Spring is right around the corner, and Germany is getting ready for Easter.

While traditionally a religious holiday, Easter is one of the most popular holidays for churchgoers and non-religious affiliated Germans alike. Since Christian and pagan rituals are now so intertwined it only makes sense for everyone to take part in the celebrations, besides who does not like a couple extra days off.

Easter markets are a popular thing and pop up on almost every weekend luring eager shoppers to the city center. Most of the public gardens and parks open up right around the beginning of spring also and will enchant with beautiful flowers and walks during the first warmer days.

The sights in the stores are quite similar to back in the States; shelves are stocked with Easter chocolates, Easter bunnies and colorful eggs. Easter themed stuffed animals and books will get you in the right mood. Most garden centers start carrying the colorful spring bloomers like tulips, primroses and daffodils and fun Easter decorations.

In the weeks before Easter, schools and kindergardens will be doing arts and craft projects for Easter like painting eggs and growing little grass gardens. One of the more popular crafts is to blow out raw eggs and color them to later hang them on Easter trees or branches.

The obligatory coloring of hard boiled eggs is popular in Germany as well as the baking of Easter lambs and bunnies. The Easter lamb is made from a light sponge cake that is baked in a lamb shaped form and then decorated with powdered sugar and a bell or a little Christian flag. Most bakeries will also sell those in the days before Easter Sunday. Bakeries also offer Easter breads, usually a sweet yeast dough decorated with eggs, or Easter bunnies made from sweet bread.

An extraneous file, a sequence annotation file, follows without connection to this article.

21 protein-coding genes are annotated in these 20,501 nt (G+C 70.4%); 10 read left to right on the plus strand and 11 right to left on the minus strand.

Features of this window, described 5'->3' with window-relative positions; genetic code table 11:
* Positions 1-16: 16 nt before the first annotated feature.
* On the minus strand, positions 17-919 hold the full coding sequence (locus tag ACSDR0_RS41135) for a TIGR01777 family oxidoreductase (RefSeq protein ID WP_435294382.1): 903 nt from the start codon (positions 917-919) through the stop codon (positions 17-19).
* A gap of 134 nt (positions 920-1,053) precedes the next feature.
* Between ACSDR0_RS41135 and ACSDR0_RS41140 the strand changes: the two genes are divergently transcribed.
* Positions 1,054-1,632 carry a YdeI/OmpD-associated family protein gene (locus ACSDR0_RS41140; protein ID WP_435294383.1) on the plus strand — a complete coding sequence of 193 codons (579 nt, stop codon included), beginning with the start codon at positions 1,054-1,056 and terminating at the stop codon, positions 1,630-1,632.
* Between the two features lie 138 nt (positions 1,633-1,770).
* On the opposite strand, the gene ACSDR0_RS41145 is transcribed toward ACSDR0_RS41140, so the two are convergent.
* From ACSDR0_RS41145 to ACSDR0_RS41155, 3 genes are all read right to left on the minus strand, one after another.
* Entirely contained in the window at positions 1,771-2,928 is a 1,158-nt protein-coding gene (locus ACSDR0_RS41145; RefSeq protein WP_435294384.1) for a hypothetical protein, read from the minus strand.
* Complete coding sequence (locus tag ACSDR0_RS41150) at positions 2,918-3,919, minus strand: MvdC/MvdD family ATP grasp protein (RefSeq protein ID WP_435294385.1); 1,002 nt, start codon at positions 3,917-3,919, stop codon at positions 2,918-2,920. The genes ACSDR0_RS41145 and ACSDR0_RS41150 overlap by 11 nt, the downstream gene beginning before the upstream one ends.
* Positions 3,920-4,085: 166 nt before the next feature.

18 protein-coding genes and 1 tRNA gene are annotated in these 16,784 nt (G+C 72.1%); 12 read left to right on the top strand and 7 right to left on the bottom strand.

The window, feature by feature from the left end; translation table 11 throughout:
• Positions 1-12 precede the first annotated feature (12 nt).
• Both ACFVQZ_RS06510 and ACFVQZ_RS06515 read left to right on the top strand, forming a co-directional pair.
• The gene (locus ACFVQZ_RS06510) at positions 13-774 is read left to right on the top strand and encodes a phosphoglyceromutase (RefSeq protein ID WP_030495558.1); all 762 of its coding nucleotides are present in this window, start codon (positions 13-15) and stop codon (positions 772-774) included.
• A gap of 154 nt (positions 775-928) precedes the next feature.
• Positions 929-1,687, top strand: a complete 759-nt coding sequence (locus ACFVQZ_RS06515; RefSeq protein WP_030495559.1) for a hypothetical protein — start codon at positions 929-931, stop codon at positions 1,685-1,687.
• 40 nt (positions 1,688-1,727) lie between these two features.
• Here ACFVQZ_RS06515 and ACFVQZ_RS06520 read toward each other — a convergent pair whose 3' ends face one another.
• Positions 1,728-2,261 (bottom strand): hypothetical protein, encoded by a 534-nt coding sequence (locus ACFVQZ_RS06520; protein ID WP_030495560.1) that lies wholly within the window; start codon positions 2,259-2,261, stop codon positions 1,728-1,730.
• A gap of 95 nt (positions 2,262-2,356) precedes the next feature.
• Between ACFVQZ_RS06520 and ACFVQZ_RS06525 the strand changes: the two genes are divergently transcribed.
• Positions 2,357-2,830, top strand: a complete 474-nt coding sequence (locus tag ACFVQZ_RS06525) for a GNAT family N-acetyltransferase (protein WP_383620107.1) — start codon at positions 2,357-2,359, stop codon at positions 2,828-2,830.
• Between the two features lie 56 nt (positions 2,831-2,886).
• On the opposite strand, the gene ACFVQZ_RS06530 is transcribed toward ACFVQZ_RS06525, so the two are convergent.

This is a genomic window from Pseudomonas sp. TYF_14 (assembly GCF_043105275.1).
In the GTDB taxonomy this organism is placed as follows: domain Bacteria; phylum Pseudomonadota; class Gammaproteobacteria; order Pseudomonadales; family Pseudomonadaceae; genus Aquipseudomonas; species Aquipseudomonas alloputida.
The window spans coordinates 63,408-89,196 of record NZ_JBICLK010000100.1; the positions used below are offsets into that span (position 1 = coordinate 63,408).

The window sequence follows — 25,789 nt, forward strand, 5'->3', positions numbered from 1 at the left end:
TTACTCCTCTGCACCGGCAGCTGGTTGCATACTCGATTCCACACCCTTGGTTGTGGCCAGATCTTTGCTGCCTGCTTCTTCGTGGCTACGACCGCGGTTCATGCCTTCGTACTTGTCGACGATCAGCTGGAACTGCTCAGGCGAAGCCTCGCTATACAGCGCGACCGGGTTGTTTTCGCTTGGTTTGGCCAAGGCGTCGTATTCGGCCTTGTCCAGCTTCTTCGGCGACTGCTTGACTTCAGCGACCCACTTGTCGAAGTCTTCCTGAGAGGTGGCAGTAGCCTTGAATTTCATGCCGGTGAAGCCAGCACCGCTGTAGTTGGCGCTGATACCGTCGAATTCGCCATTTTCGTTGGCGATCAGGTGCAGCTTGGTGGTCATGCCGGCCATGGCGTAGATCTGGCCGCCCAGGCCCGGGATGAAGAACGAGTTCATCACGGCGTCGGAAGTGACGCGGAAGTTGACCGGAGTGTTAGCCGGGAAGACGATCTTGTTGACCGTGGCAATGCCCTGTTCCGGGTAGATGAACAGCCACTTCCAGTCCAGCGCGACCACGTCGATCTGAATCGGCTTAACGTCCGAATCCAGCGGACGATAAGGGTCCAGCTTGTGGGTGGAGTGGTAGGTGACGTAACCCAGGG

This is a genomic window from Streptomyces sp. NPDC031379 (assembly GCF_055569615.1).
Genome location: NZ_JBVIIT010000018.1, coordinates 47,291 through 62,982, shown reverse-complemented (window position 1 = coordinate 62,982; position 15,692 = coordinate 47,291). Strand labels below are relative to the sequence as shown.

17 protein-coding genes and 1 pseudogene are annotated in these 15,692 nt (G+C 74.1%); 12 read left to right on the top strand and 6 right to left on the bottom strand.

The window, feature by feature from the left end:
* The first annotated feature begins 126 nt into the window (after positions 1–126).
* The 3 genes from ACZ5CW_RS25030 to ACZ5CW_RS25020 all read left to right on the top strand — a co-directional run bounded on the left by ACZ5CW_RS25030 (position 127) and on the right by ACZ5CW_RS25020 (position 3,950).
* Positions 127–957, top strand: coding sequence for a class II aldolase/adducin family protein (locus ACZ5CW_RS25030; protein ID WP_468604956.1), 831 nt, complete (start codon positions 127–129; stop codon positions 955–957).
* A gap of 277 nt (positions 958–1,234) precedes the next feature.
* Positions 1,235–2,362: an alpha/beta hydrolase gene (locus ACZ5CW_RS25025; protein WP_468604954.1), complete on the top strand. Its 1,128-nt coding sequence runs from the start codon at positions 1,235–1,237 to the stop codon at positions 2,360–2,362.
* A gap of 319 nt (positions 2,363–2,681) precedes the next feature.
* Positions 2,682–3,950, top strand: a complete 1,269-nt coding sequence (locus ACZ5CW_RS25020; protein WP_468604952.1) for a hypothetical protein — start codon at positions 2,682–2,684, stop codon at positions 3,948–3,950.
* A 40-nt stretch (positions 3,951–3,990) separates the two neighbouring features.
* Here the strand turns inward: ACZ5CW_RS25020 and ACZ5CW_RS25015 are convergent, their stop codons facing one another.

Spring break is also beginning around the Easter holidays and runs for two weeks. Many families do opt out of the traditional Easter celebrations for a quick getaway.

Commonly the Easter weekend starts off with the Good Friday and the official end of the fasting period. Most families have a traditional meal on Good Friday that often consists of fish, but not everyone follows these customs.

Many Germans also light large bonfires on Saturday night and spend the evening with friends and family.

While Americans celebrate Easter with large Easter egg hunts, Germans are more likely to celebrate the day at home with family. Eggs, chocolate bunnies and small gifts are placed in little Easter baskets and hidden around the house or yard for the children to find. Little kids are told stories about the Easter Bunny delivering their goodies and hiding them. Later on, a nice feast is enjoyed by all guests.

Easter Monday as the last holiday is usually celebrated by visiting extended family or just spending the day outside.

We do wish you a wonderful Easter weekend from all of us here at Together Magazine.